Pray Big: Learn to Pray Like an Apostle

Pray Big: Learn to Pray Like an Apostle

So many of us struggle with prayer. Many books have been written on the subject and there's a reason for that. Prayer comes hard to most of us, in most seasons. And when we do pray, we often don't know what to say. What is it that my Father loves to hear about? What are the best things I could pray for my family, my church, and myself? I want to pray bigger, and better. An...

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Title:Pray Big: Learn to Pray Like an Apostle
Author:Alistair Begg
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Pray Big: Learn to Pray Like an Apostle Reviews

  • Nicholas Lewis

    Alistair Begg's book provides fresh biblical insight into the topic of prayer by going through a faithful exegesis of Paul's prayer in Ephesians. Relevant, short, clear, and precise, this book does more in less than a hundred pages than many books on prayer can barely accomplish in 200 pages or more!

  • Stephanie

    I picked up this book this morning and just finished it. It's an easy read, but one that will be picked up again and again. When I first picked up this book I was hoping to be inspired to big faith and asking God for big things, instead Begg changed my definition of Big Things. Using Paul's prayers for the Ephesians, he lays out ways to pray for ourselves and others for the glory of God. I can see this book being one that I pick up again and again.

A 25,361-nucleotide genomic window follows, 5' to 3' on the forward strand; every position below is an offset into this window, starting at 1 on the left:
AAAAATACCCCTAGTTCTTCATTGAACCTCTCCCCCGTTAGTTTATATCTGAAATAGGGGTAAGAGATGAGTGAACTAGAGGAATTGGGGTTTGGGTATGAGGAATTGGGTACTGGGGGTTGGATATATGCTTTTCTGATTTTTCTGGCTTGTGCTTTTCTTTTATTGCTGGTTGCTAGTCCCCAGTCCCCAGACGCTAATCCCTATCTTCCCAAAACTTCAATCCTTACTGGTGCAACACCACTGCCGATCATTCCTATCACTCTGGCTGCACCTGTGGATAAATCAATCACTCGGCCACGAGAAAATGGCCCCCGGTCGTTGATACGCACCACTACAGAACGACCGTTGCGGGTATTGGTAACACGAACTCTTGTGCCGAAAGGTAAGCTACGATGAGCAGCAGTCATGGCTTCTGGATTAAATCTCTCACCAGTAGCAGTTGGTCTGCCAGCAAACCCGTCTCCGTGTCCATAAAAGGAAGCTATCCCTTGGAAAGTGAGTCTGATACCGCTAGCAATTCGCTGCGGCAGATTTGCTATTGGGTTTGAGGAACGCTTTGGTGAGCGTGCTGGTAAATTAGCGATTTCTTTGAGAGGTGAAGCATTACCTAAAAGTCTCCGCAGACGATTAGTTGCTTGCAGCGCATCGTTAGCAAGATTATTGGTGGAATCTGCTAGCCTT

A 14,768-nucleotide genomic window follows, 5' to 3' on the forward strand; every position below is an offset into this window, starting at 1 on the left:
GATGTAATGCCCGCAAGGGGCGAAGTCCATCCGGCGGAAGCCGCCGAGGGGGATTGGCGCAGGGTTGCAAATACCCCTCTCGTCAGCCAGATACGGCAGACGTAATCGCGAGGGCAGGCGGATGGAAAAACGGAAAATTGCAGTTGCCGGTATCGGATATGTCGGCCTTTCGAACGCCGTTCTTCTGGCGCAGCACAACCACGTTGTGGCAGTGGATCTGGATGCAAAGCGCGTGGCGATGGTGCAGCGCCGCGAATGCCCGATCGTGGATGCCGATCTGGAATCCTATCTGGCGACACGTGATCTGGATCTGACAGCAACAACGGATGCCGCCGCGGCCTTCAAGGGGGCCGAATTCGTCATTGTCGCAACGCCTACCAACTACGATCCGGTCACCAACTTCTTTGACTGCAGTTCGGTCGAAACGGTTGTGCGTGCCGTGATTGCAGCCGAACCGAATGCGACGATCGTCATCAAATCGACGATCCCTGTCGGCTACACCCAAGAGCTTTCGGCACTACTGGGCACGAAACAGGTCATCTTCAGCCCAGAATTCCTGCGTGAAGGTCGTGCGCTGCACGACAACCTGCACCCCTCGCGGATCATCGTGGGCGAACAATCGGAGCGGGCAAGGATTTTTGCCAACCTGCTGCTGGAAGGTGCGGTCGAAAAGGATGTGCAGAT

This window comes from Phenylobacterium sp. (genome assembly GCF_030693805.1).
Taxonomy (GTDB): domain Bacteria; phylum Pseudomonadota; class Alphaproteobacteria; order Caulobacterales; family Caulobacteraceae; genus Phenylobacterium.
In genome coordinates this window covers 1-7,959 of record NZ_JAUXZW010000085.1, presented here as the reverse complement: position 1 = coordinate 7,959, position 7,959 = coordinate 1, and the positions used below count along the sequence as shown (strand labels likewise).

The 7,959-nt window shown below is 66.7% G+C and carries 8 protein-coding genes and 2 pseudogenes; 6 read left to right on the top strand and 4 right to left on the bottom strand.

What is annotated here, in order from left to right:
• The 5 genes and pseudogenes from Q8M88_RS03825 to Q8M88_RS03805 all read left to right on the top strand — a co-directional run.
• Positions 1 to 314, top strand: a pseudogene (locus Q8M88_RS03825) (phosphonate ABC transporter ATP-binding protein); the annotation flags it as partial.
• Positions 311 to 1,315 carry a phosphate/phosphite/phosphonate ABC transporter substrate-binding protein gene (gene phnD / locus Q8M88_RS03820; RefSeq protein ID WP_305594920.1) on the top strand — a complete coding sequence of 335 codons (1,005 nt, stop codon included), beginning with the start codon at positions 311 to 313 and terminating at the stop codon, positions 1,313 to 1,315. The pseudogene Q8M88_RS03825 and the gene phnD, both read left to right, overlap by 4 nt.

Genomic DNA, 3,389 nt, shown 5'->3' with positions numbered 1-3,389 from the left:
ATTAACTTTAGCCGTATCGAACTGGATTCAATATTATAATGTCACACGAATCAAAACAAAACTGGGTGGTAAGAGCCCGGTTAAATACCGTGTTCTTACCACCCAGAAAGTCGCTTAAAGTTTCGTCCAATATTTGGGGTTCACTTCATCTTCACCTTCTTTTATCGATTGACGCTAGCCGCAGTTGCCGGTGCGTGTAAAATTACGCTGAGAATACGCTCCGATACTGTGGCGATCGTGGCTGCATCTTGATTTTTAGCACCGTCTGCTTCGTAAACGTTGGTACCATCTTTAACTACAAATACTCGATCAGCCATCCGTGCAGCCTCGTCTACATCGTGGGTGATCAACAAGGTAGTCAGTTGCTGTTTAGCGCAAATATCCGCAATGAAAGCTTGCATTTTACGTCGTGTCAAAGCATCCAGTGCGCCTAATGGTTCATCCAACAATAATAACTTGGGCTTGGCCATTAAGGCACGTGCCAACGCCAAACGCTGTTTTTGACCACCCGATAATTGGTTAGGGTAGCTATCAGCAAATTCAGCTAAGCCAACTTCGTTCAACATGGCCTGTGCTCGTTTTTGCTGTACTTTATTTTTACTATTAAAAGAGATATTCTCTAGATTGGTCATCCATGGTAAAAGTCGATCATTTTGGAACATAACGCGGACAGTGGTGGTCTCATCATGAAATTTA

• Aaron Smith

    Such a practical book on increasing your prayer life with God by Alistair Begg. It is written for both those starting off on their new journey of prayer and for those who are needing to re-establish praying like an apostle. Certainly a recommended read and basis for any Christian looking to reconnect thorough prayer.

  • Bill Pence

    The author, a respected pastor, writes that he wants to pray bigger, and better, and he wants his readers to enjoy praying like that too. To do that, we need to discover how to pray as Paul did, which means we need to learn to believe what Paul did. Paul was a man who knew to whom he was praying. The author focuses on Paul’s prayers for his friends in the church in Ephesus, which he recounts to them in Ephesians 1: 15-23 and 3: 14-21. Paul wrote the letter to the Ephesians from prison. The truth

    The author, a respected pastor, writes that he wants to pray bigger, and better, and he wants his readers to enjoy praying like that too. To do that, we need to discover how to pray as Paul did, which means we need to learn to believe what Paul did. Paul was a man who knew to whom he was praying. The author focuses on Paul’s prayers for his friends in the church in Ephesus, which he recounts to them in Ephesians 1: 15-23 and 3: 14-21. Paul wrote the letter to the Ephesians from prison. The truths that underpin and shape Paul’s prayers will motivate us to pray, and they will help us know what to say.

    To pray is an admission and an expression of dependence. Real prayer is from a dependent person to a divine Person. Our conversation with others declares what is on our minds, but our conversation with God in private reveals what is in our hearts. Prayer reminds us who we are, and who our Father is. We come to a loving Father, but we do not come as his equal. The author mentions a few times that all that matters may be brought before God, but what we bring before God is not always what matters most.

    The book is organized around five great qualities for which Paul prays for his Ephesian brothers and sisters. They are:

    • Pray for Focus

    • Pray for Hope

    • Pray for Riches

    • Pray for Power

    • Pray for Love

    The author asks how might our prayer life be transformed if we used the headings of this book to shape our prayers.